The first possible landing of an aircraft at Greenham was around 1930 when the area was still a grassy common. Biplane bombers of the RAF landed there for a few days as an RAF exercise took place. During World War Two, the Berkshire area saw a number of airfields constructed at Aldermaston, Membury, Ramsbury, and Welford. In September 1943, the 101st Airborne Division of the US Army crossed the Atlantic and camped in surrounding areas of Newbury.
An RAF station was to be constructed two miles outside Newbury in the county of Berkshire. The Air Ministry acquired the land from Newbury Town Council in May 1941.The base was originally to act as a satellite for the bomber training unit at Aldermaston a few miles east. In early 1942, hardstandings were constructed for aircraft use. Beyond the base, accommodation sites were built, some on Sydmonton Common. Barbed wired Women's Auxilary Air Force (WAAF) sites were put up around Bowden House and Grove Cottage in the north-east. A bomb dump site was also set up. Although built for use by the RAF, they decided that it would be better used by the forces of the US Army Air Force (USAAF). The base was near completed in the summer of 1942. Its first unit was the 51st TCW who arrived from the US in September 1942 and stayed until being deployed to North Africa on Operation Torch in November. Greenham Common briefly passed back to the control of RAF groups 92 and 70 and was used for flight training on Oxfords until the end of September 1943. The base was then reassigned to the USAAF on October 1st 1943 becoming USAAF Station 486. RAF Greenham Common was finally handed to the 8th ASC USAAF on November 8th.
This was a large A-shaped airfield with one runway of 4,800ft and the second of 3,300ft. Yet even these were not thought long enough and were extended in late 1942. Accommodation was built on the eastern perimeter, along with 2 T2 hangars, a technical area and a 27 pan hardstanding.
The first role for Greenham Common was to re-equip the 354th FG (Fighter Group), 9th AF who had arrived on November 4th to acquire its mount: the mighty P-51B Mustang. The aircraft stayed just a week before redeployment to Boxted. The airfield then played host to a number of units on a transient basis including the 368th FG and their P-47 Thunderbolts.
P-51s carry out a patrol
On March 16th 1944, Greenham Common's role changed to accommodate troop transport aircraft of the 438 TCG. The group undertook solid training at the base and became fully operational in April that year with the well known Douglas C-47 Dakota transports.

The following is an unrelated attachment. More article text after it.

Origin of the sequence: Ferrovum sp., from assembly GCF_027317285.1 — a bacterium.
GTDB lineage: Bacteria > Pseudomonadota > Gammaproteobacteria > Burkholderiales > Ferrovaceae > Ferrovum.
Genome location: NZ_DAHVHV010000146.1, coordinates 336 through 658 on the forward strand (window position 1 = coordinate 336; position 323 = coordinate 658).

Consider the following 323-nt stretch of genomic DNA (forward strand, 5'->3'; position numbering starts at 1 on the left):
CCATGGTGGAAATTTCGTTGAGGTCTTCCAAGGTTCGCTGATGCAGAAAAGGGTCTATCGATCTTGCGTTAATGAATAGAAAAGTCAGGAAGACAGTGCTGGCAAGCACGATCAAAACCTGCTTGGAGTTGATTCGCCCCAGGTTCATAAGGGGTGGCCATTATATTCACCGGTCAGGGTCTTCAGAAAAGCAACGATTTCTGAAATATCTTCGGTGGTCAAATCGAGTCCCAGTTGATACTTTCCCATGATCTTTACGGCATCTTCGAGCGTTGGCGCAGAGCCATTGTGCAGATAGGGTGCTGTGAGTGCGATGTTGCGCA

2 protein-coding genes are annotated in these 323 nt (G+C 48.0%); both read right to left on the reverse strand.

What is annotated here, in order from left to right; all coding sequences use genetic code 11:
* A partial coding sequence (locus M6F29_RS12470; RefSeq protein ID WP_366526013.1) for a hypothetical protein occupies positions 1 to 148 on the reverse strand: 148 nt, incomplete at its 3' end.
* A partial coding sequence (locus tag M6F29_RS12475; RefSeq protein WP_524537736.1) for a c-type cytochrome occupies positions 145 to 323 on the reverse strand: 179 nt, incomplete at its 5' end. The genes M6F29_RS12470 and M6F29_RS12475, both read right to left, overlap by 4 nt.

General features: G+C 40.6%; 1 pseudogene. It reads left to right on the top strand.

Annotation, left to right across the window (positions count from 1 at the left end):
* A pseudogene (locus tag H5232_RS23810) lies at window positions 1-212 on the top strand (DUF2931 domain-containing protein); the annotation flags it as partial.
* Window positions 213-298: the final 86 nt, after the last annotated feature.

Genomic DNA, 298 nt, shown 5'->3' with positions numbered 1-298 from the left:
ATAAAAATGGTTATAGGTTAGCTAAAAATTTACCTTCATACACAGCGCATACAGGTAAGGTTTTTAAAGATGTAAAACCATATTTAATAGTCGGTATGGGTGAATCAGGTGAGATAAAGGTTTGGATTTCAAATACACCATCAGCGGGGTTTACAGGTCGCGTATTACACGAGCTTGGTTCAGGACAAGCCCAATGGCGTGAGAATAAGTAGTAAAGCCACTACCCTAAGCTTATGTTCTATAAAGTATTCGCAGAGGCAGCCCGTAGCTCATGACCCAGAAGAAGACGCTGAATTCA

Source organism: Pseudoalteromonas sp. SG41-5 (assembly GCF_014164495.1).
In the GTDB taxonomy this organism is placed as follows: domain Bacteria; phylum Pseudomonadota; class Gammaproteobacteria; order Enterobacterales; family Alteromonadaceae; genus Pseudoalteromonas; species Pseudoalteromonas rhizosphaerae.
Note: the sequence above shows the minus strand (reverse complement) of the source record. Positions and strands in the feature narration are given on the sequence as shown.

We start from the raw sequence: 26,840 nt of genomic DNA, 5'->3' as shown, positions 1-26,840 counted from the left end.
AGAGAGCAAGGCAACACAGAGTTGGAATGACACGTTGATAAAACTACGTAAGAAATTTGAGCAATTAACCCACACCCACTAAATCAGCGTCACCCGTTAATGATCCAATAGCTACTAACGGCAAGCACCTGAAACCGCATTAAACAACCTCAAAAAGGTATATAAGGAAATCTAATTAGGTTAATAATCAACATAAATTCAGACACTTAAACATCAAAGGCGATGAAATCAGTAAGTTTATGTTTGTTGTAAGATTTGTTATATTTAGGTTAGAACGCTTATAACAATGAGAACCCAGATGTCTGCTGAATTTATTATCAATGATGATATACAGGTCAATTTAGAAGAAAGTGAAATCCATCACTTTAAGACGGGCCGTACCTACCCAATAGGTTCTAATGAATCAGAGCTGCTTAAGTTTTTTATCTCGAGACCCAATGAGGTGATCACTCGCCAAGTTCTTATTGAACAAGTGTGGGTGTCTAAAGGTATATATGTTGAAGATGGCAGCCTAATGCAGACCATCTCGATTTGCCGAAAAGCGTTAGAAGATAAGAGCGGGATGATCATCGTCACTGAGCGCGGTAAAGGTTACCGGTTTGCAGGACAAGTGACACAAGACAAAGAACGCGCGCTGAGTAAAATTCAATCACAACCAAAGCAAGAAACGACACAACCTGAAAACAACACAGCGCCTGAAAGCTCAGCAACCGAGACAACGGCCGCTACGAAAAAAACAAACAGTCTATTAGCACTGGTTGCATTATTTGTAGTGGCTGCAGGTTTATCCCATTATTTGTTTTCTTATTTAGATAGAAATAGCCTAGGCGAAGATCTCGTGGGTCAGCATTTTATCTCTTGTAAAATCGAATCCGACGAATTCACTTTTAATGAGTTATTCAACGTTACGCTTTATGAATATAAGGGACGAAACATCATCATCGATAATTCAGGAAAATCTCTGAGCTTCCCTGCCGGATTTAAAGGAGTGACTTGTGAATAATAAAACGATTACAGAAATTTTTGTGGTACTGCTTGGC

New infrastructure had to be developed to support these larger aircraft. Loop hardstandings were built in addition to the panhandles, then making 50 hardstandings in all. Steel track marshalling areas were constructed either end of the main runway. These allowed gliders such as the Horsa to be positioned on the runway with tugs still capable of moving alongside, allowing mass take-offs. A number of long buildings were also constructed for storing and examining glider cables.
By early June 1944, the forces at the base were at a high state of readiness. All four squadrons of the 428th TCG were then fully trained on glider towing and paratroop drops both day and night. On the night of June 5th, the base was ringed with armed troops. Nearby was the wartime headquaters of General Eisenhower who was on his way to the base to inspect the troops. Eisenhower joined General Lewis Brereton at Greenham Common to watch the first troops leave by Dakota just before 11pm.
It was at Greenham on this night that General Eisenhower gave his famous "Eyes of the world are on you" speech. Another 80 Dakota's then left the base at 11 second intervals bound for the shores of Normandy on Operation Overlord. Aircraft also towed Horsa and Waco gliders to the front in France and later carried the wounded back for treatment in Britain. On December 12th 1944, a tragedy occured when one of the gliders crashed at the base. Over 30 American soldiers were killed in the accident and their memory is kept every year in December by the Royal British Legion.
By February 1945, the 438th began moving to Prosnes in France to support the front. American ground units held a presence at Greenham until the end of the European campaign. A small USAAF detachment remained a short time at the supply depot in Thatcham. The base was then handed over to Transport Command to an uncertain future.